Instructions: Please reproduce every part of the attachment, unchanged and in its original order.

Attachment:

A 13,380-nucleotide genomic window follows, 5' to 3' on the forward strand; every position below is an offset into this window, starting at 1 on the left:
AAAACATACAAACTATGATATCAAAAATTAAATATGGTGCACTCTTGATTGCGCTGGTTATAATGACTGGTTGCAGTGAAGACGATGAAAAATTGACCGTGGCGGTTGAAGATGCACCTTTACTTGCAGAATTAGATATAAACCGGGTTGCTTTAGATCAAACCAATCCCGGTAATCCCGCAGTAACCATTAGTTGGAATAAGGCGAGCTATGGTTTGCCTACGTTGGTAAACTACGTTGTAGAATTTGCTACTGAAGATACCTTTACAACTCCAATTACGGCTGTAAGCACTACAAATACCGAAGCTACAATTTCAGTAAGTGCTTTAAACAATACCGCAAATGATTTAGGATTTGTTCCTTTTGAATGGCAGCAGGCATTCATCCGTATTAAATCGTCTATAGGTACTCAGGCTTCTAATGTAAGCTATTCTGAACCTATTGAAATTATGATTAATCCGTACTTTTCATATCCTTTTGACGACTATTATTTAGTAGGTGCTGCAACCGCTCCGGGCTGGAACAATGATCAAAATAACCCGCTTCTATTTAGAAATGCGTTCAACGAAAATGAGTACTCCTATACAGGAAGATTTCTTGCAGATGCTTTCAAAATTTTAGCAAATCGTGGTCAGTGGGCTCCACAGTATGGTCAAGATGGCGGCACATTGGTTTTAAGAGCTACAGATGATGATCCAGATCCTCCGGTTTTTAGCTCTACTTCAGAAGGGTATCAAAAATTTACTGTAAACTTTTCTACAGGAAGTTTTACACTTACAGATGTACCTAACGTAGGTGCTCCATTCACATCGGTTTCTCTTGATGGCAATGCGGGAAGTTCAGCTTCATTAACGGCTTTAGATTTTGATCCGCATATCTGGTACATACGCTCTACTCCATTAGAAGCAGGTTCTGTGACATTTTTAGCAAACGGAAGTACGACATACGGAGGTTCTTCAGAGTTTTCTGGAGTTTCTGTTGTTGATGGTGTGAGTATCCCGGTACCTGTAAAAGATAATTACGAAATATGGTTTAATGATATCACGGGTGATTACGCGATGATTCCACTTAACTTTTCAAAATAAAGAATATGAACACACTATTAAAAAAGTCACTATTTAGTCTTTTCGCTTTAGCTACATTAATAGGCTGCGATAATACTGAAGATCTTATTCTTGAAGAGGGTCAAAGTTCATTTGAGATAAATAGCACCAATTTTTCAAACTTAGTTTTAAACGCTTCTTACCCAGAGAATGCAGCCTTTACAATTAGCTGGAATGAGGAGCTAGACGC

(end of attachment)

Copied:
A 13,380-nucleotide genomic window follows, 5' to 3' on the forward strand; every position below is an offset into this window, starting at 1 on the left:
AAAACATACAAACTATGATATCAAAAATTAAATATGGTGCACTCTTGATTGCGCTGGTTATAATGACTGGTTGCAGTGAAGACGATGAAAAATTGACCGTGGCGGTTGAAGATGCACCTTTACTTGCAGAATTAGATATAAACCGGGTTGCTTTAGATCAAACCAATCCCGGTAATCCCGCAGTAACCATTAGTTGGAATAAGGCGAGCTATGGTTTGCCTACGTTGGTAAACTACGTTGTAGAATTTGCTACTGAAGATACCTTTACAACTCCAATTACGGCTGTAAGCACTACAAATACCGAAGCTACAATTTCAGTAAGTGCTTTAAACAATACCGCAAATGATTTAGGATTTGTTCCTTTTGAATGGCAGCAGGCATTCATCCGTATTAAATCGTCTATAGGTACTCAGGCTTCTAATGTAAGCTATTCTGAACCTATTGAAATTATGATTAATCCGTACTTTTCATATCCTTTTGACGACTATTATTTAGTAGGTGCTGCAACCGCTCCGGGCTGGAACAATGATCAAAATAACCCGCTTCTATTTAGAAATGCGTTCAACGAAAATGAGTACTCCTATACAGGAAGATTTCTTGCAGATGCTTTCAAAATTTTAGCAAATCGTGGTCAGTGGGCTCCACAGTATGGTCAAGATGGCGGCACATTGGTTTTAAGAGCTACAGATGATGATCCAGATCCTCCGGTTTTTAGCTCTACTTCAGAAGGGTATCAAAAATTTACTGTAAACTTTTCTACAGGAAGTTTTACACTTACAGATGTACCTAACGTAGGTGCTCCATTCACATCGGTTTCTCTTGATGGCAATGCGGGAAGTTCAGCTTCATTAACGGCTTTAGATTTTGATCCGCATATCTGGTACATACGCTCTACTCCATTAGAAGCAGGTTCTGTGACATTTTTAGCAAACGGAAGTACGACATACGGAGGTTCTTCAGAGTTTTCTGGAGTTTCTGTTGTTGATGGTGTGAGTATCCCGGTACCTGTAAAAGATAATTACGAAATATGGTTTAATGATATCACGGGTGATTACGCGATGATTCCACTTAACTTTTCAAAATAAAGAATATGAACACACTATTAAAAAAGTCACTATTTAGTCTTTTCGCTTTAGCTACATTAATAGGCTGCGATAATACTGAAGATCTTATTCTTGAAGAGGGTCAAAGTTCATTTGAGATAAATAGCACCAATTTTTCAAACTTAGTTTTAAACGCTTCTTACCCAGAGAATGCAGCCTTTACAATTAGCTGGAATGAGGAGCTAGACGC